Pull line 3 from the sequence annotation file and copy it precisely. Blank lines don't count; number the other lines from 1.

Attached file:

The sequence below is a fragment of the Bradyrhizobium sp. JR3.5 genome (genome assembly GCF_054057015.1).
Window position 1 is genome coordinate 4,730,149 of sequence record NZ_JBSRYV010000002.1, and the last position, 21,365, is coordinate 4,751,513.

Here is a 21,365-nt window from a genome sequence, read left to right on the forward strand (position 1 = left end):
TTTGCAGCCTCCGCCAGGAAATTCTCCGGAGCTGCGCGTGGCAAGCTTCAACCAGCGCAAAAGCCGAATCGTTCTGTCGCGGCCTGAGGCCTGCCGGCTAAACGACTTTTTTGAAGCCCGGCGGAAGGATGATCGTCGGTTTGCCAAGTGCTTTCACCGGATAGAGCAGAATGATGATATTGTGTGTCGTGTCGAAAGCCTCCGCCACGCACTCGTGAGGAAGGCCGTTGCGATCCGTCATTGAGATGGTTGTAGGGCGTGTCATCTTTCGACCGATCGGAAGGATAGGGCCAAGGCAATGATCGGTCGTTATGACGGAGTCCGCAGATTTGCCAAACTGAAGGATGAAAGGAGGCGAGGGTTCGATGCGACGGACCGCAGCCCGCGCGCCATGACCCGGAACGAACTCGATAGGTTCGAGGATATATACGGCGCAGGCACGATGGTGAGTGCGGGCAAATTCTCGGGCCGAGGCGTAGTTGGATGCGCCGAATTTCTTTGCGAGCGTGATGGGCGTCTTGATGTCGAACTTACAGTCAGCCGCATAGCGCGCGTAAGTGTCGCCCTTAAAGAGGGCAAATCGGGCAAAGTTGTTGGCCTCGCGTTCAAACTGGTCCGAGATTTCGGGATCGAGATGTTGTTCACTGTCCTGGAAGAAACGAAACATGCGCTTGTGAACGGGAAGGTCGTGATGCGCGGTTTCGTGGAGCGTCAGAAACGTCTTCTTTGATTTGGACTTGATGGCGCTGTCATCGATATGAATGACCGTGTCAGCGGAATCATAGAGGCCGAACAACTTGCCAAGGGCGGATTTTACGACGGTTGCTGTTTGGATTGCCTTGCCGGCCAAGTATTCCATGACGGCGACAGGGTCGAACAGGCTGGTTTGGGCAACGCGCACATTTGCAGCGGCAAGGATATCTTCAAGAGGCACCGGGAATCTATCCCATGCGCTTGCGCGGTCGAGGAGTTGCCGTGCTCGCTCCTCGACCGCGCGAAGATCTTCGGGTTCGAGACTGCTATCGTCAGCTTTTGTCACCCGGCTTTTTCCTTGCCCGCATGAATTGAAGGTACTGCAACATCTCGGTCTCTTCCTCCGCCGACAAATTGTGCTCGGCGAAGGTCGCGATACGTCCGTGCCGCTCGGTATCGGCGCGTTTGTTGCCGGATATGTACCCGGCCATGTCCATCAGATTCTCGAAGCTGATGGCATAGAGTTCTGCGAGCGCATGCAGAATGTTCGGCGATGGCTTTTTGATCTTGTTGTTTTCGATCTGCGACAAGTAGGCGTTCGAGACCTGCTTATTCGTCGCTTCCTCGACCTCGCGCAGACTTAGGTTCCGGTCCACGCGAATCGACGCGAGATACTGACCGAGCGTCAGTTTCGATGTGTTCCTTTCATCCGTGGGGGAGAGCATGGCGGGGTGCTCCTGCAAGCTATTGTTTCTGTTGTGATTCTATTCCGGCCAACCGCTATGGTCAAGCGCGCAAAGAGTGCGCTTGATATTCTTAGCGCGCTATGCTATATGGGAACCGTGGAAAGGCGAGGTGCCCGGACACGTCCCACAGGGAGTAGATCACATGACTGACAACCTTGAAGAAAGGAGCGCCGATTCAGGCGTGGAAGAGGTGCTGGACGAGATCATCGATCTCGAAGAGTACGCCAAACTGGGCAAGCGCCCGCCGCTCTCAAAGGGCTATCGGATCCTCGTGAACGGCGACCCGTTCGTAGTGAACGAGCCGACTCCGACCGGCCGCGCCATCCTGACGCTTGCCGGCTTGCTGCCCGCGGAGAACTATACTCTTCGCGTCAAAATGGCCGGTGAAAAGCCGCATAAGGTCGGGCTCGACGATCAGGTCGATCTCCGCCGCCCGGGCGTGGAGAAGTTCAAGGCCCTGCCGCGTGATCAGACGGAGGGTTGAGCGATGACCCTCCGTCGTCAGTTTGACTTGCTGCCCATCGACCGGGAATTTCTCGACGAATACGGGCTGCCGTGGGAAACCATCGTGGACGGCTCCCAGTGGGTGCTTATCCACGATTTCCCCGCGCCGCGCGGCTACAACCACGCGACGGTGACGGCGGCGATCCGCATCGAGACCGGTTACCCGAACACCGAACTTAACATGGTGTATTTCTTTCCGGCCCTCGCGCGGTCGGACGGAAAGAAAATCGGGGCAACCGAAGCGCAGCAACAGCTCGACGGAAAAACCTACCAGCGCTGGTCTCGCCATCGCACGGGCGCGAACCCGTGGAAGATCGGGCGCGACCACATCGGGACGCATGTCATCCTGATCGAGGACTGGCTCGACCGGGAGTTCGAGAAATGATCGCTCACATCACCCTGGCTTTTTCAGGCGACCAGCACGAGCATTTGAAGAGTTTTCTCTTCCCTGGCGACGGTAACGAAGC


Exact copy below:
Here is a 21,365-nt window from a genome sequence, read left to right on the forward strand (position 1 = left end):